When I click Apply, I receive 'Error: The core parking settings could not be applied.' How do I fix this?
Check for any other energy (or ‘power’) related apps, and, if found, change them to something other than ‘Balanced’.
In other cases, you may need to escape the Balanced power mode. Go to the Windows Power Options and select ‘Create a new power plan’ to finish creation of a new power plan. Afterwards, restart ParkControl and it may now have the capability to modify the settings.
My CPU cores won’t park! What is wrong?
First, if you never saw your CPU cores park, then it may be that your system just doesn’t support core parking. If you have seen your cores park in the past, but aren’t seeing parking activity, double check with the Task Manager or Resource Monitor (resmon.exe) to make sure it is not just a display error in the ParkControl GUI.
Do ParkControl's changes persist?
ParkControl changes settings of the Windows power plans based on your selections. These changes persist even if ParkControl is not running or uninstalled. For system defined power plans, you can reset to defaults in the Windows Power Options (linked to from the ParkControl GUI).
I can't activate ParkControl Pro. What is the issue?
First, ensure that you are using the right activation code. You can use any name. Do not confuse the ‘purchase key’ on the invoice with the activation code. They are the same format.
Otherwise, failure could be caused by a temporary network problem, or prior use of a pirated copy of our software that modified your system HOSTS file, preventing resolution of our servers.
Try installing Process Lasso from https://bitsum.com/. It will alert you if the HOSTS file was modified. If you don’t see a warning, then it wasn’t the cause. You can later uninstall Process Lasso.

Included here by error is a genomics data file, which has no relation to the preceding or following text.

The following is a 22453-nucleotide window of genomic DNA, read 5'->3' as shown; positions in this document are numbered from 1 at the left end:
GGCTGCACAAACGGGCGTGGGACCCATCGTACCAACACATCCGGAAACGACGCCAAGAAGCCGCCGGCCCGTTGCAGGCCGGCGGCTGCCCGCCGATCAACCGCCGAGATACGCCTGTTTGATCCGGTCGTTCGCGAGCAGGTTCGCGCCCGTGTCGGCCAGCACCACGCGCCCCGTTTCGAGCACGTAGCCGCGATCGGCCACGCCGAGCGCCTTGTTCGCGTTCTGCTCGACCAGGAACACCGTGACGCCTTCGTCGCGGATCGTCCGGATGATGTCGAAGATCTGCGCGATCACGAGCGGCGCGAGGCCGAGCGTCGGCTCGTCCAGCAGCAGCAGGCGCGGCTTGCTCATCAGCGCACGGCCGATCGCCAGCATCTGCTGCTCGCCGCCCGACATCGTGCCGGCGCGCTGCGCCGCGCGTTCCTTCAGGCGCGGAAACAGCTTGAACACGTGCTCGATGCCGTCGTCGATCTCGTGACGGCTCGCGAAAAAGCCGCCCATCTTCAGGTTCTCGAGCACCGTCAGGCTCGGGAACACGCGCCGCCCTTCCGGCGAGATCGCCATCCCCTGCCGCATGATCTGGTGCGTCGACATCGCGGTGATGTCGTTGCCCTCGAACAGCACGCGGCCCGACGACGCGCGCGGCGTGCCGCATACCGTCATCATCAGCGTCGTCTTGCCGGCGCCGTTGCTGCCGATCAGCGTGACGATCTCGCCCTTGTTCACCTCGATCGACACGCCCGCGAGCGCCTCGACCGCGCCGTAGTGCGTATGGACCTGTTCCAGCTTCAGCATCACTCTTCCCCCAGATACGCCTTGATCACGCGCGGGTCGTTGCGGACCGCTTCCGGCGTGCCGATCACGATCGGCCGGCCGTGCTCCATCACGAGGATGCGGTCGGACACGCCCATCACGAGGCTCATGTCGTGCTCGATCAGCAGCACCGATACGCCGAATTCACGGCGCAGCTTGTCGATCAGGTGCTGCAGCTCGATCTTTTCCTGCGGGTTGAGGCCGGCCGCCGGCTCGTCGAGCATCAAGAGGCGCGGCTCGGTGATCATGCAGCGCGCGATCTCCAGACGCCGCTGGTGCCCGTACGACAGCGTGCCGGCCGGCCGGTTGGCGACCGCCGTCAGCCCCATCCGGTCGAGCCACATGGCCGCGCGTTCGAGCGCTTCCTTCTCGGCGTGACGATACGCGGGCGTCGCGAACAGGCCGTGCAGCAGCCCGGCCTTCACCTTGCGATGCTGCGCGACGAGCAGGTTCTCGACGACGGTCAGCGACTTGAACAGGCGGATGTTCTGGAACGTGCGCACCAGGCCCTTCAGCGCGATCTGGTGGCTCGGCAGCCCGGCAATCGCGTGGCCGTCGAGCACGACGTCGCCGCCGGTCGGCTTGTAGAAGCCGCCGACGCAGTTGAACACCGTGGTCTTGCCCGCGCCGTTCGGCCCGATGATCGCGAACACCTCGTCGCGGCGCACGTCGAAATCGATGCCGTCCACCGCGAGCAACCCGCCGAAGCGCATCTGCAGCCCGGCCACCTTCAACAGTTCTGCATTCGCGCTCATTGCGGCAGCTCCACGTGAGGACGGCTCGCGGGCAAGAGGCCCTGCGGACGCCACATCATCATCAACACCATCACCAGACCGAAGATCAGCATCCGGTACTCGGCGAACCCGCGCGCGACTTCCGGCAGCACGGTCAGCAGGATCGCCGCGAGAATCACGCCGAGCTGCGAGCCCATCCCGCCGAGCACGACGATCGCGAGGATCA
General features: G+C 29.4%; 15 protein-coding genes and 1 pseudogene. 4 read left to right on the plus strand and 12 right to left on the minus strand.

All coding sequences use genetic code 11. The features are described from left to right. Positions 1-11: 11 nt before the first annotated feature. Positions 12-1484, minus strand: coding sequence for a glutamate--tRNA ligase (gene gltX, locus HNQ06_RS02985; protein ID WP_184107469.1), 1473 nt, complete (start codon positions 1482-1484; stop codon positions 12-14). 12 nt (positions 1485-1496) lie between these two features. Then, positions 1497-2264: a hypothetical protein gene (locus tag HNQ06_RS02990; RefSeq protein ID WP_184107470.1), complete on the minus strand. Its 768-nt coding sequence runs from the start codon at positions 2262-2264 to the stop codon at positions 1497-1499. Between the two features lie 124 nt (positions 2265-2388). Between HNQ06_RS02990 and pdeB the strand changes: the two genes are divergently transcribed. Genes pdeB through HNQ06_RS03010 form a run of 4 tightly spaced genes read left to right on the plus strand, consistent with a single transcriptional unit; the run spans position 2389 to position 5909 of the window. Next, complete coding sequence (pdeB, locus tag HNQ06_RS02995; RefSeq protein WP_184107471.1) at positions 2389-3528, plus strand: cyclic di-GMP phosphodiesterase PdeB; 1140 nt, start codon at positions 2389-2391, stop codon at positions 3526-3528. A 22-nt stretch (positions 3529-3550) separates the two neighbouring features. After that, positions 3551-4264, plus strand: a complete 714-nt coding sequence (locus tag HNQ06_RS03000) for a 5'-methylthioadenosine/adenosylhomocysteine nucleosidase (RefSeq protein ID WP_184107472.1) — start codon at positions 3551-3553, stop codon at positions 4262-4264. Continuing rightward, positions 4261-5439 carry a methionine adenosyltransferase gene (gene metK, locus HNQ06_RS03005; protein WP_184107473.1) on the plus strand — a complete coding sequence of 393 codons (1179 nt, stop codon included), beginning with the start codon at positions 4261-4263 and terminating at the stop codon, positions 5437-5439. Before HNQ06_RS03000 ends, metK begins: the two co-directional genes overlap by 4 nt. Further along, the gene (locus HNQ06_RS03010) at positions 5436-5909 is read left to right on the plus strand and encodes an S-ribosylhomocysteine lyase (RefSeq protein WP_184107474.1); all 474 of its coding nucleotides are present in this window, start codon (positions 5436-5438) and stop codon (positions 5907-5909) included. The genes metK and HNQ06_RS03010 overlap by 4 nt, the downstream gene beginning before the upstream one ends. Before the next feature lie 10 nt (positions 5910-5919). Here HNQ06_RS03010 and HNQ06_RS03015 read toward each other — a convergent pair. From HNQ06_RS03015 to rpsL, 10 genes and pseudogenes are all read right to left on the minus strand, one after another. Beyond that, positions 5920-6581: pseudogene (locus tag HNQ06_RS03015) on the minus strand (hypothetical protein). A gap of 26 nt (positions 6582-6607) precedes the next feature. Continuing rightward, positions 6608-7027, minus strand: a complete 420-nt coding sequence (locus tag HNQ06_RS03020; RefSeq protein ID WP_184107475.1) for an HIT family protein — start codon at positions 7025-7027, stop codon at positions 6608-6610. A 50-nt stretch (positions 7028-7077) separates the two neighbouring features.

(3) Add support for Balanced Power Modes (overlays)
(11) Refactored Dynamic Boost internals
(13) Enhance update package integrity check
(13) Show CPU Utility % instead of Time % on core utilization graphs, when available
(17) Add support for topologies where a NUMA node contains more than 64 logical cores, spanning multiple groups (e.g. 3995wx on Win10 21H1+)
(17) Add Dynamic Boost option to disable when device is in Battery Saver mode, defaults ON
(17) Add Dynamic Boost option to disable when device on battery power (DC), defaults OFF
(17) In free edition, allow Dynamic Boost config to be opened, but not enabled
(25) Add app menu to main window
(27) During uninstall on overlay systems, change to 'Better Battery' (mid) overlay
(31) Add power line (AC/DC) and Battery Saver status
(33) Cosmetic work
(33) Allow defaults to be restored for power overlays
(33) Limit unhide of core parking options specifically to that setting
(33) On Win10 also unhide class 1 parking settings when unhide option checked (not applicable to Win11)
(33) Hide install BHP syslink control on power mode systems
(33) Add description to Dynamic Boost config dialog